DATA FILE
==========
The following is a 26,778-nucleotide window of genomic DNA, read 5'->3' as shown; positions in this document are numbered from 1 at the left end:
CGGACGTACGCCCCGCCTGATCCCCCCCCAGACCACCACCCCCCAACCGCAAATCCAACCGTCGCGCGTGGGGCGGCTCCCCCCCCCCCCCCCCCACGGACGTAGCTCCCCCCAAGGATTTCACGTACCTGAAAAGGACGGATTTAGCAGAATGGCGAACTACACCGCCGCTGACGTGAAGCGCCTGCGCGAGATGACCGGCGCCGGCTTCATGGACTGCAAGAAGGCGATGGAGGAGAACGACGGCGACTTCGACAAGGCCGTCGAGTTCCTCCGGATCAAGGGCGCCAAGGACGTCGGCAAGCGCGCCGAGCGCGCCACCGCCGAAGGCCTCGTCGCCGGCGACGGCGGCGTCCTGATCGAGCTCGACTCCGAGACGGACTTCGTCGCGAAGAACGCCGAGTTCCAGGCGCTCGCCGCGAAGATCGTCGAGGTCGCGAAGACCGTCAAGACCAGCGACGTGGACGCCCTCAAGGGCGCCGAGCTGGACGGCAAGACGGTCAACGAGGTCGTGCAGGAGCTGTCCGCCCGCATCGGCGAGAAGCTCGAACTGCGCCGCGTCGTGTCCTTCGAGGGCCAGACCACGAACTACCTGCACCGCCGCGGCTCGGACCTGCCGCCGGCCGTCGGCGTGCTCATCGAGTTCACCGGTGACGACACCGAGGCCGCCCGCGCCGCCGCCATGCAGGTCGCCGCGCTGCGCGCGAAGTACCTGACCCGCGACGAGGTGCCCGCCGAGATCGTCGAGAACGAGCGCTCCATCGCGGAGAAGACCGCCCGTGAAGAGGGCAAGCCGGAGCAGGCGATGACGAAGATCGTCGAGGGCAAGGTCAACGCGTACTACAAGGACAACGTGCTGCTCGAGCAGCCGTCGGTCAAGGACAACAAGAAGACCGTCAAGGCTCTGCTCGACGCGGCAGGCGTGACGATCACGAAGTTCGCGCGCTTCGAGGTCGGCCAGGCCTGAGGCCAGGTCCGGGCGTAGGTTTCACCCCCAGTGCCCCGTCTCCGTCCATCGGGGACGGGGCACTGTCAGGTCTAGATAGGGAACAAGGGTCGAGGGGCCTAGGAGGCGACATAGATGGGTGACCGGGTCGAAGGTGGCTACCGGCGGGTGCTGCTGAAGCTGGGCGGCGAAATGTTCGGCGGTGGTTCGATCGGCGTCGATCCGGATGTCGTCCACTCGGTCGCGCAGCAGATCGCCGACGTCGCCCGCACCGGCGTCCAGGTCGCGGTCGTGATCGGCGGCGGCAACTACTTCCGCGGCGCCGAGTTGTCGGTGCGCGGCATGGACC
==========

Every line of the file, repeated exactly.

The following is a 26,778-nucleotide window of genomic DNA, read 5'->3' as shown; positions in this document are numbered from 1 at the left end:
CGGACGTACGCCCCGCCTGATCCCCCCCCAGACCACCACCCCCCAACCGCAAATCCAACCGTCGCGCGTGGGGCGGCTCCCCCCCCCCCCCCCCCACGGACGTAGCTCCCCCCAAGGATTTCACGTACCTGAAAAGGACGGATTTAGCAGAATGGCGAACTACACCGCCGCTGACGTGAAGCGCCTGCGCGAGATGACCGGCGCCGGCTTCATGGACTGCAAGAAGGCGATGGAGGAGAACGACGGCGACTTCGACAAGGCCGTCGAGTTCCTCCGGATCAAGGGCGCCAAGGACGTCGGCAAGCGCGCCGAGCGCGCCACCGCCGAAGGCCTCGTCGCCGGCGACGGCGGCGTCCTGATCGAGCTCGACTCCGAGACGGACTTCGTCGCGAAGAACGCCGAGTTCCAGGCGCTCGCCGCGAAGATCGTCGAGGTCGCGAAGACCGTCAAGACCAGCGACGTGGACGCCCTCAAGGGCGCCGAGCTGGACGGCAAGACGGTCAACGAGGTCGTGCAGGAGCTGTCCGCCCGCATCGGCGAGAAGCTCGAACTGCGCCGCGTCGTGTCCTTCGAGGGCCAGACCACGAACTACCTGCACCGCCGCGGCTCGGACCTGCCGCCGGCCGTCGGCGTGCTCATCGAGTTCACCGGTGACGACACCGAGGCCGCCCGCGCCGCCGCCATGCAGGTCGCCGCGCTGCGCGCGAAGTACCTGACCCGCGACGAGGTGCCCGCCGAGATCGTCGAGAACGAGCGCTCCATCGCGGAGAAGACCGCCCGTGAAGAGGGCAAGCCGGAGCAGGCGATGACGAAGATCGTCGAGGGCAAGGTCAACGCGTACTACAAGGACAACGTGCTGCTCGAGCAGCCGTCGGTCAAGGACAACAAGAAGACCGTCAAGGCTCTGCTCGACGCGGCAGGCGTGACGATCACGAAGTTCGCGCGCTTCGAGGTCGGCCAGGCCTGAGGCCAGGTCCGGGCGTAGGTTTCACCCCCAGTGCCCCGTCTCCGTCCATCGGGGACGGGGCACTGTCAGGTCTAGATAGGGAACAAGGGTCGAGGGGCCTAGGAGGCGACATAGATGGGTGACCGGGTCGAAGGTGGCTACCGGCGGGTGCTGCTGAAGCTGGGCGGCGAAATGTTCGGCGGTGGTTCGATCGGCGTCGATCCGGATGTCGTCCACTCGGTCGCGCAGCAGATCGCCGACGTCGCCCGCACCGGCGTCCAGGTCGCGGTCGTGATCGGCGGCGGCAACTACTTCCGCGGCGCCGAGTTGTCGGTGCGCGGCATGGACC